The aforementioned Wozniacki was a bit of a surprise in reaching the final, Sure, she's a Top-10 player, titled two weeks earlier in New Haven, and leads the circuit in match victories this year, but she'd never enjoyed any Grand Slam success in her 10 previous majors, having yet to reach even a quarterfinal. Not to mention that she was in a field that included the likes Safina, Serena, Venus, Dementieva, 2008 runner-up Jelena Jankovic, Kuznetsova, etc.

Safe to say that this should do wonders for her confidence.

Serena and her big sister Venus did manage to enjoy some success in New York, as the sisters captured their second U.S. Open doubles title, improving to a flawless 10-0 in their career major doubles finals. They became only the third women's doubles team in the Open Era to corral double-digit Grand Slam titles, joining Martina Navratilova and Pam Shriver (20) and Natasha Zvereva and Gigi Fernandez (14).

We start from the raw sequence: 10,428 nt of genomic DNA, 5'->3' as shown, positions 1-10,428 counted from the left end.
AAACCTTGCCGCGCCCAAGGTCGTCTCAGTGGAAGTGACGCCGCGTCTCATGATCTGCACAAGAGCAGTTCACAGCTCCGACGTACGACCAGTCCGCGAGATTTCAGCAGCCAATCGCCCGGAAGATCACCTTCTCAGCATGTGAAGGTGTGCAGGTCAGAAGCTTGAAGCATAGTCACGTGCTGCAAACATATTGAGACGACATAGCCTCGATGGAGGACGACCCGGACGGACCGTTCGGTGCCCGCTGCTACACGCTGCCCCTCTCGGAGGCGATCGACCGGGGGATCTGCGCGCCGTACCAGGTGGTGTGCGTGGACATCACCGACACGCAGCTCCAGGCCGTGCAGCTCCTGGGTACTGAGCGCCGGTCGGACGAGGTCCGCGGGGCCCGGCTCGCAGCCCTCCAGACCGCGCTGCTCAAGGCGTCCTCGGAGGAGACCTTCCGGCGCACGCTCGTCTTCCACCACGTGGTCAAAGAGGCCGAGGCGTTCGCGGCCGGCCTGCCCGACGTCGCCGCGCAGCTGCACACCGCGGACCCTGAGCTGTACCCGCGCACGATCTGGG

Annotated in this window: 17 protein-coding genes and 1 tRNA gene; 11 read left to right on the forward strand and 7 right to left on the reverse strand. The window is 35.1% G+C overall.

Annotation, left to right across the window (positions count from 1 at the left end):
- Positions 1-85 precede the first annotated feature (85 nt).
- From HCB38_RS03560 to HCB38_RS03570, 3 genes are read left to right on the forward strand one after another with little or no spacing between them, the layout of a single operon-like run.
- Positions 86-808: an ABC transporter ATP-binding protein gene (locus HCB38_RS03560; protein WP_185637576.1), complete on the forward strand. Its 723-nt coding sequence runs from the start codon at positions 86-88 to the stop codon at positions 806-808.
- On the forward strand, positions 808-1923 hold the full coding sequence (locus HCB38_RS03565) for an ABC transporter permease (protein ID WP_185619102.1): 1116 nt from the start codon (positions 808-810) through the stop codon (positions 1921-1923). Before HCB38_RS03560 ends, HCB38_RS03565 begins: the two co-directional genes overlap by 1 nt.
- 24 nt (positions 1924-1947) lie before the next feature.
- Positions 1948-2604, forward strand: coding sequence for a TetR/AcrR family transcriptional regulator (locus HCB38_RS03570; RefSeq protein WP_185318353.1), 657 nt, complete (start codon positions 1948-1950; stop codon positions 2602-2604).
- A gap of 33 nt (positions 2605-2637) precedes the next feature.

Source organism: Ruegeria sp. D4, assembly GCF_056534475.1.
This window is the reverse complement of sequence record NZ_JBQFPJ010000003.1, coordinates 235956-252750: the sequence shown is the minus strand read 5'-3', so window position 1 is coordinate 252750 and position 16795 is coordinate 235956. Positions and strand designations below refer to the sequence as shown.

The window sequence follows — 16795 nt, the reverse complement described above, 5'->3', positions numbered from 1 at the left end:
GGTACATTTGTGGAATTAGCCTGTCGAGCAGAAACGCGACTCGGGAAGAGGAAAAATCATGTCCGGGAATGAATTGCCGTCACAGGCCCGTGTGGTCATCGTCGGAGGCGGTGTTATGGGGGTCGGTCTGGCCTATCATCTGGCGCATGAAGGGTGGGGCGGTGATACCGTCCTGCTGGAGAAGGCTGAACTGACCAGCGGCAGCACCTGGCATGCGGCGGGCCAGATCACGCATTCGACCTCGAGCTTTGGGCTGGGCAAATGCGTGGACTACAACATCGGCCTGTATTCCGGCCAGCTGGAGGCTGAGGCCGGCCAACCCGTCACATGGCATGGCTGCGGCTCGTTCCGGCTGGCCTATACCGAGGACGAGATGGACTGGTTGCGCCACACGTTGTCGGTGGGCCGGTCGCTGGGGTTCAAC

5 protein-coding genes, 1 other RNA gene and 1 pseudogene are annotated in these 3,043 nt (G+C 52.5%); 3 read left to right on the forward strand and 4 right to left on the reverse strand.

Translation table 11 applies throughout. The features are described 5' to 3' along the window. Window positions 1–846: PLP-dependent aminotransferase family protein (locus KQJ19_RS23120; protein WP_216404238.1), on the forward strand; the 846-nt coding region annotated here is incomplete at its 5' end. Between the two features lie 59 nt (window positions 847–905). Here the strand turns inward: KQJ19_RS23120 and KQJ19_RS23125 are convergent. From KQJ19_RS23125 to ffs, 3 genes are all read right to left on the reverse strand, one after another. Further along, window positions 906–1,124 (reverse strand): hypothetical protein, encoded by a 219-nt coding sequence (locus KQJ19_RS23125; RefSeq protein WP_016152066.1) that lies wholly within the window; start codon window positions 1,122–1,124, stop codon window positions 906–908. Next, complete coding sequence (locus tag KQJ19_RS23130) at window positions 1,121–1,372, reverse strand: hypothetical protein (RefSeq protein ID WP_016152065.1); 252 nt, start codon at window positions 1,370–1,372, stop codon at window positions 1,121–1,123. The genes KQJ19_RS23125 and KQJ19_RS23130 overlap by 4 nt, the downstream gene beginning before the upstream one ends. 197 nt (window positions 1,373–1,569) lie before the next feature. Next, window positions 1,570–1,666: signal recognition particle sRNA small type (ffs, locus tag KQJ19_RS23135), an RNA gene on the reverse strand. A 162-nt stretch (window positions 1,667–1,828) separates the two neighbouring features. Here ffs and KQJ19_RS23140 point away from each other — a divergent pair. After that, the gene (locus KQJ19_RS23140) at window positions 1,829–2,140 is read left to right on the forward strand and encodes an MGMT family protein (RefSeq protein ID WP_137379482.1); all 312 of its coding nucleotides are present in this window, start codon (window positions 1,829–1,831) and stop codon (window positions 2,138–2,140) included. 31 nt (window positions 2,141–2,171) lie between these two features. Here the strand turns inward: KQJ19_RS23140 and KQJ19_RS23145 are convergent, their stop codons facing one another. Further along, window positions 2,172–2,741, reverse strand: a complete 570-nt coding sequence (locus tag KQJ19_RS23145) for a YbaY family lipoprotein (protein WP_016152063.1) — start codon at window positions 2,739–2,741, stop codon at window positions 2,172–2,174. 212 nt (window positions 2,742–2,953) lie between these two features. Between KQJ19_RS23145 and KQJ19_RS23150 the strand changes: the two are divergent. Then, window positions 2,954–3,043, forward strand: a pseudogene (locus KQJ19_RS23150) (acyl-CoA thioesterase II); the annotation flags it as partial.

Another pleasant story at the Open was 19-year-old Yanina Wickmayer, who, along with Clijsters, gave the tiny country of Belgium half of the four women's semifinalists. The now-22nd-ranked Wickmayer, like Clijsters, was also unseeded in Flushing.

Summary: Fed loses...Serena loses cool...Delpo comes out on top-o...Wild-card mom Clijsters runs table...Seeded women, American men brutal...Oudin enjoys 15 minutes, at 17.

Ace or double fault? Send your comments to Scott Riley at sriley@sportsnetwork.com.
Scott Riley